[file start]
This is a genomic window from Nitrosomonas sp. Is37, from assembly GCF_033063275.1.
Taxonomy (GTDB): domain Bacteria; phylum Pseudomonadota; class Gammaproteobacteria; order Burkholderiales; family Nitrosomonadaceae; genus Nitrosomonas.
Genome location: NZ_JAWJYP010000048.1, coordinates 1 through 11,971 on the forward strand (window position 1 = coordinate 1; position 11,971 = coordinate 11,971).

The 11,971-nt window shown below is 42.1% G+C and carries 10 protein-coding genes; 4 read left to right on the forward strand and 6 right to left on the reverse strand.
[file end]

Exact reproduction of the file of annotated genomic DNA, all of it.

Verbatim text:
This is a genomic window from Nitrosomonas sp. Is37, from assembly GCF_033063275.1.
Taxonomy (GTDB): domain Bacteria; phylum Pseudomonadota; class Gammaproteobacteria; order Burkholderiales; family Nitrosomonadaceae; genus Nitrosomonas.
Genome location: NZ_JAWJYP010000048.1, coordinates 1 through 11,971 on the forward strand (window position 1 = coordinate 1; position 11,971 = coordinate 11,971).

The 11,971-nt window shown below is 42.1% G+C and carries 10 protein-coding genes; 4 read left to right on the forward strand and 6 right to left on the reverse strand.